The International Conference, jointly hosted by Information Commissioner Elizabeth Denham and Acting Scottish Information Commissioner Margaret Keyse, was attended by Commissioners of 39 jurisdictions from 30 countries and seven continents. The resolution was passed in Manchester on 21st September following dialogue with civil society groups.

The resolution highlights the “challenge of scrutinising public expenditure and the performance of services provided by outsourced contractors” and “the impact on important democratic values such as accountability and transparency and the wider pursuit of the public interest.”

The Conference summarised that the first step to be taken would be the promotion of “global open contracting standards,” presumably as a means of garnering consensus on the importance of transparency in this regard for the benefit of the public, researchers and policy-makers. A conference working group is to be formed to “share practice about different initiatives that have been developed to tackle the issue.”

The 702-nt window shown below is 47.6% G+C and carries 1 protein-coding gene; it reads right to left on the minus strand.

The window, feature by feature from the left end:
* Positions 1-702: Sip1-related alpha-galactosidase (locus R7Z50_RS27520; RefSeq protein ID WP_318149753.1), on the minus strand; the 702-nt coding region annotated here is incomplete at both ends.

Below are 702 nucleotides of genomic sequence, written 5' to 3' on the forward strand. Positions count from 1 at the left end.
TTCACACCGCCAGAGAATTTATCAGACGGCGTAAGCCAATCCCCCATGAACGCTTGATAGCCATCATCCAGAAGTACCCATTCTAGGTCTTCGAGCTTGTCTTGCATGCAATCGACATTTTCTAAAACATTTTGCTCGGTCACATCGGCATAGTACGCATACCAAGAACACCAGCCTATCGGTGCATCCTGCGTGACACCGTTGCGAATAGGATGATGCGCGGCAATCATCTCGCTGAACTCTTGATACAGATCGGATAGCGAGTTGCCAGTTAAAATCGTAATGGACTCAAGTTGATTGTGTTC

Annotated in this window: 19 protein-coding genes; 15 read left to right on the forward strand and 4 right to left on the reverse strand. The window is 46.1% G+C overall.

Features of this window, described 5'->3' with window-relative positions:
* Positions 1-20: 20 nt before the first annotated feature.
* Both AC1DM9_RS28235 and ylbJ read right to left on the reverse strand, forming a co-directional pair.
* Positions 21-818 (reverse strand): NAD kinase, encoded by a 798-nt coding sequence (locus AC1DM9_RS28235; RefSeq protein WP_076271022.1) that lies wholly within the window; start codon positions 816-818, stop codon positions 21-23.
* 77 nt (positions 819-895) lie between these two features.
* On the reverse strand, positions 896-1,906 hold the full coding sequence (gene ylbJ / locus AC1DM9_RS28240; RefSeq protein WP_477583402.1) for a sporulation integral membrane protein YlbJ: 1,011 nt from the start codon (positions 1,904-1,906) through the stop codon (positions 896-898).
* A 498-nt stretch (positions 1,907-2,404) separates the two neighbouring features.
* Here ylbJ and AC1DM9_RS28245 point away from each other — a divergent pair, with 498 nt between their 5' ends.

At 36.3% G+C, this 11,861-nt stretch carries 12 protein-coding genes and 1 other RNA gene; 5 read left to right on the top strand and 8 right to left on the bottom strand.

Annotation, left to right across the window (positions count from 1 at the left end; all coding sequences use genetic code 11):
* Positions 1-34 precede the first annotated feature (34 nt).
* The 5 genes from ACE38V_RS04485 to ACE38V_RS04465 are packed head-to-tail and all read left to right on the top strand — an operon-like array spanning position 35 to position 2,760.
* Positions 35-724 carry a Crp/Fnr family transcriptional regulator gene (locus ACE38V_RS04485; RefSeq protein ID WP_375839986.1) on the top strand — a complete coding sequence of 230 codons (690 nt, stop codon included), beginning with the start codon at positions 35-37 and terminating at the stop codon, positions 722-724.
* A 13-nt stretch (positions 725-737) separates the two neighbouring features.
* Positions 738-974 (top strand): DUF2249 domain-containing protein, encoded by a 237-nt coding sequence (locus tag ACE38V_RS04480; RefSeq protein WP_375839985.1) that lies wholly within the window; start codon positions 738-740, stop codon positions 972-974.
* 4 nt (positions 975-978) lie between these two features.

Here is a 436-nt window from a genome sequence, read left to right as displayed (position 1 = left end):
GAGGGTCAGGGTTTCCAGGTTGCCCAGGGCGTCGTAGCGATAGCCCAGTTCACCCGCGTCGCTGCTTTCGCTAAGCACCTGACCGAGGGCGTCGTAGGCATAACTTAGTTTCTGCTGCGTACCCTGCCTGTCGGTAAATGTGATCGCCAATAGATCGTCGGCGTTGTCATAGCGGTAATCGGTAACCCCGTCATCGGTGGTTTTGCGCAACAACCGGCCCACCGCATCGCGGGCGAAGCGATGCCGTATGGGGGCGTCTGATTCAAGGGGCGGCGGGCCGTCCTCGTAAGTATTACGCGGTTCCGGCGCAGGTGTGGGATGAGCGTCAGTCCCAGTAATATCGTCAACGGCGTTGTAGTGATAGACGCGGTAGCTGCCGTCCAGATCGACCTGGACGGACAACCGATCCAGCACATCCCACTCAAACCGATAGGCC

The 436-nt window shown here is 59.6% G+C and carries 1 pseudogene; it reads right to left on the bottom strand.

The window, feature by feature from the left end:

The event lasted two days and ran with the title: ‘Trust, transparency and progressive information rights.’ Contributions were heard from academics, journalists, freedom of information campaigners and regulators.

Access to information on the grounds of individual rights and the safeguarding of public interests will be strengthened by the provisions of the GDPR. This resolution provides a reminder and opportunity for organisations working as subcontractors to review the ways in which they store and handle data. Transparency and accountability, longer considered in any way contradictory, are key watchwords for the clutch of data protection reforms taking place throughout the world. Many organisations would do well to assess whether they are in a position to meet the standards of good governance and best practice regarding data management, which will soon become a benchmark for consumer trust.

Ex-employee of Leicester City Council fined for stealing vulnerable people’s personal information

The ICO has confirmed the prosecution of an ex-council worker for unlawfully obtaining the personal information of service users of Leicester City Council’s Adult Social Care Department.

vulnerable

Personal data, including medical conditions, care and financial records were “unlawfully” obtained by an ex-council worker